If astrophysics is hardly synonymous with the military, then environmental-friendliness seems positively antonymous to it — this is an organization associated with scorching rather than saving the Earth.
In “Unlikely Ally: How the Military Fights Climate Change and Protects the Environment,” journalist Marilyn Berlin Snell posits that — at least in Southern California — the military is actually a pretty good environmental citizen.
The military must abide by regulations governing endangered plants and wildlife
Perhaps this shouldn’t come as a surprise. In return for a cut of downstream savings, government contracting rules stick vendors with the up-front cost of energy-efficiency projects, easing their adoption. Southland bases offer sanctuaries for species rousted from their habitats by exurban creep. And there’s the law: The military must abide by regulations governing endangered plants and wildlife.
But the efforts Snell documents transcend regulatory compliance.
Biologists on San Clemente Island, where Navy SEALs undergo training, brought a population of native songbirds back from the brink of extinction. In Miramar, marines teamed with the city of San Diego to tap methane from landfill to contribute to their energy needs and, prospectively, sate much of San Diego’s water needs. In the Mojave’s Fort Irwin, state-of-the-art purification techniques stand to double the lifespan of its water source.
These vignettes crystallize the quandaries of conservation amid climate change and globalization. A San Clemente Island biologist says that the $40 million bird repopulation drive can feel like an exercise in futility when the species dies off in the wild because of drought. And consider the “healthy habitat paradox” of administering toxic herbicide to eradicate invasive plants before healthy ecosystems may be restored.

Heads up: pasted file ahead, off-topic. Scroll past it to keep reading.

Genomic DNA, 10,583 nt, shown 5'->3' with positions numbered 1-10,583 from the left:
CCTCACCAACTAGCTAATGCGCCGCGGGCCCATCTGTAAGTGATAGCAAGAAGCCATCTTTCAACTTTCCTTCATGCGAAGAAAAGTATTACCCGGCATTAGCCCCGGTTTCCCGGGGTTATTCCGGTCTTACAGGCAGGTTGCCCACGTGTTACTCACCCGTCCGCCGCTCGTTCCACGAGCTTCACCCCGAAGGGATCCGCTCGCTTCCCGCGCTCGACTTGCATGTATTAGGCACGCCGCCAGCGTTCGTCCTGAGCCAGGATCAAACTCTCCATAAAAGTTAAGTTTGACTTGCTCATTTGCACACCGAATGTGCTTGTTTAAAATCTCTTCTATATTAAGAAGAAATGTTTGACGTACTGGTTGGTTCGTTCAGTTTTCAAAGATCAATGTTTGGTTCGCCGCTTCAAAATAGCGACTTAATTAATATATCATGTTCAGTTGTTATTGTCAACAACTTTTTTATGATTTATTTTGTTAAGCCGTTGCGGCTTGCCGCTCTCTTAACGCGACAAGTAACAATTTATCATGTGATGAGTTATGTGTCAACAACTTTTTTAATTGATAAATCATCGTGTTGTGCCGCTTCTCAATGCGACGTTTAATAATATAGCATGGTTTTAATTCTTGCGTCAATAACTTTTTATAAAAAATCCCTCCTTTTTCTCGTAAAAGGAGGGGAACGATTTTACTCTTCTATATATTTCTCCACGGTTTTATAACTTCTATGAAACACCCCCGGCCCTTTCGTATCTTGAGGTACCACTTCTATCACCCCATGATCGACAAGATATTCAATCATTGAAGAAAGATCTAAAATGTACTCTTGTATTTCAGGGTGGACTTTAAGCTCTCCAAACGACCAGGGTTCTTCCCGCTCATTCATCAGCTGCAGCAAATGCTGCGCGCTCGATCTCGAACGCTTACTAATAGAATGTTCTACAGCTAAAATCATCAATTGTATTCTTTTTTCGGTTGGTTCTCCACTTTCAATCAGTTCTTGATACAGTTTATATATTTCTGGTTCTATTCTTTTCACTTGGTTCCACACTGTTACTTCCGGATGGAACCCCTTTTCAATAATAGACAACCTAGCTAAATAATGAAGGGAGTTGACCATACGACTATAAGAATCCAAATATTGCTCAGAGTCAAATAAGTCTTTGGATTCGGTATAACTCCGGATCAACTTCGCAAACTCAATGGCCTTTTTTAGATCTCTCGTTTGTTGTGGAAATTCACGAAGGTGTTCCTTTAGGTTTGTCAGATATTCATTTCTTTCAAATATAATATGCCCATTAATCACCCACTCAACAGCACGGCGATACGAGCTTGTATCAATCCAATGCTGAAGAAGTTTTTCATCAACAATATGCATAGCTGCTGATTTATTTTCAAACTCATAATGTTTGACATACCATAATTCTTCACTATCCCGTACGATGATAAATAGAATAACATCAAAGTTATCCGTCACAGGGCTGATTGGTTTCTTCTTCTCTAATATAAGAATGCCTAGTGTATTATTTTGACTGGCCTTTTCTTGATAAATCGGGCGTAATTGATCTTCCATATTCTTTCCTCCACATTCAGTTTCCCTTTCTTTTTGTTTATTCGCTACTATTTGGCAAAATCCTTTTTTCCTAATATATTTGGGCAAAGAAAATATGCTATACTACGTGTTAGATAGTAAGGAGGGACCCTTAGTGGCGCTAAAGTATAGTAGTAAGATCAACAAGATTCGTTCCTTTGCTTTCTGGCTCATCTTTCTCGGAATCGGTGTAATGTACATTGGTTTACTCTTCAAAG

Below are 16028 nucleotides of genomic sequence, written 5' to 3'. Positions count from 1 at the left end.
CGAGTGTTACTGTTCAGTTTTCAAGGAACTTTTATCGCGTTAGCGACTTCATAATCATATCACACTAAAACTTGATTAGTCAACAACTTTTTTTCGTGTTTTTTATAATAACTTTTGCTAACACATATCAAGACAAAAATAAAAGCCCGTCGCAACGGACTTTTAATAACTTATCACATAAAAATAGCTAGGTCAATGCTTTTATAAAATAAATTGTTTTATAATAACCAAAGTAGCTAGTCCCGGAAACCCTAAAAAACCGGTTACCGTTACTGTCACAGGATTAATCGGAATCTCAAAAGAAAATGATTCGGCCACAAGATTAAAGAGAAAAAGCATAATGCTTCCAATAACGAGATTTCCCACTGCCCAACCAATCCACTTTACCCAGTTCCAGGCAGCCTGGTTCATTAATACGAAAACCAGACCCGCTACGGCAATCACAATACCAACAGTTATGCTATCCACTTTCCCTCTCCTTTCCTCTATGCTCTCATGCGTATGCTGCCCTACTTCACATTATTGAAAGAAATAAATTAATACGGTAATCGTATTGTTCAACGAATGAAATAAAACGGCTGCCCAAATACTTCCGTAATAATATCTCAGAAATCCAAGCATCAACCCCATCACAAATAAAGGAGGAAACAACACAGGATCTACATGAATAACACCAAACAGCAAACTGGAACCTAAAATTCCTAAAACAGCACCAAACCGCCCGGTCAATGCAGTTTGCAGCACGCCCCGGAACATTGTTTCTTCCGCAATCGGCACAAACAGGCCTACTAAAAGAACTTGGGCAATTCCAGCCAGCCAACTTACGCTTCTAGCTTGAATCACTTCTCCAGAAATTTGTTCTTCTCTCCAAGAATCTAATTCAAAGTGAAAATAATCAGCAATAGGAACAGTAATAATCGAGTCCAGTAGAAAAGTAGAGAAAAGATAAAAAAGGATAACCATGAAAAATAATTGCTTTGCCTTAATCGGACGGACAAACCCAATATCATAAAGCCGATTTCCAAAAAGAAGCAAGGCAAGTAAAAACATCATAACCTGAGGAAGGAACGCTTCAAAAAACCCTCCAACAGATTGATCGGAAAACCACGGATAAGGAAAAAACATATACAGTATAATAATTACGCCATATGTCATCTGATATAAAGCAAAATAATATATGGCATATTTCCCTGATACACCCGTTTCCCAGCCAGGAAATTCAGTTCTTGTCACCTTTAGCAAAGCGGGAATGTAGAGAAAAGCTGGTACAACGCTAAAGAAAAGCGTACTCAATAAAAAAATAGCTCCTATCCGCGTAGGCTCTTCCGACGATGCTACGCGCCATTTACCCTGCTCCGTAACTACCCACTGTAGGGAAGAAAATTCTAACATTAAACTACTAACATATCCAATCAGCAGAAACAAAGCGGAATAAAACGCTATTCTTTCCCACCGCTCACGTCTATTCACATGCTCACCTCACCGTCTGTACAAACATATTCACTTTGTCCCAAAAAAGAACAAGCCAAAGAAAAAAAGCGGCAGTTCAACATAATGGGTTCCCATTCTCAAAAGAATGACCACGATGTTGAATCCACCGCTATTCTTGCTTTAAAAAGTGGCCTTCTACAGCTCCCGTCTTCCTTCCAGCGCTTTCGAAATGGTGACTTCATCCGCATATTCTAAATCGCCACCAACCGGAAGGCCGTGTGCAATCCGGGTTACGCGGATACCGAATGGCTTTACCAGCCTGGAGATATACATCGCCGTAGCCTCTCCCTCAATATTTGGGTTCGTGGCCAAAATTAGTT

They’re also dispatches from territory that few civilians get to see. At China Lake naval base, Snell wangles a tour of 8,000-year-old rock art from the resident archaeologist. En route, he pulls over in a roadside aerie “and surveys the chalky, still expanse of the China Lake playa, conjuring the Ice Age around fourteen thousand years ago. ‘When I look out at this landscape, I just see a very busy place.’ He sees mastodons, mammoths, ground sloths, and bison grazing on the savanna-like grasslands…” Deplaning on San Clemente Island amid “concussive thunks of heavy artillery,” she encounters a denuded landscape — the product not of military grunts but hordes of recently purged marauding goats.
“Unlikely Ally” soars at such moments. Intrepidly traversing offbeat locales and endearingly oddball characters, drolly retailing obscure factoids, it recalls popular science maestro Mary Roach. But Roach’s work is marked also by readiness to get down and dirty in gunk, goop and gore to bring home the descriptive goods.
At times, “Unlikely Ally” is a bit breathless. Snell notes the perils of hype: “This green space…is fraught with every kind of sales person imaginable,” gripes an industry executive. But there’s another peril that goes unmentioned: “greenwashing.” “Unlikely Ally” cites a 2017 ProPublica series dinging the Pentagon for befouling acreage across its installations “larger than the state of Florida.” And this doesn’t touch on the environmental impact of combat activities in the field funded by spending that, Snell notes, outstrips that of “China, Russia, [Britain], France, Japan, India, Saudi Arabia and Canada combined.” Compared to this, the projects recounted in “Unlikely Ally” would seem to amount to a few token carbon offsets.
Marilyn Berlin Snell
Heyday Books; 224 pp., $28
Neil deGrasse Tyson and Avis Lang
W.W. Norton & Company; 550 pp., $30
Stephen Phillips’ writing has appeared in The Times Literary Supplement, Economist, Wall Street Journal, Atlantic (online), Smithsonian, Washington Monthly, Irish Times and other publications.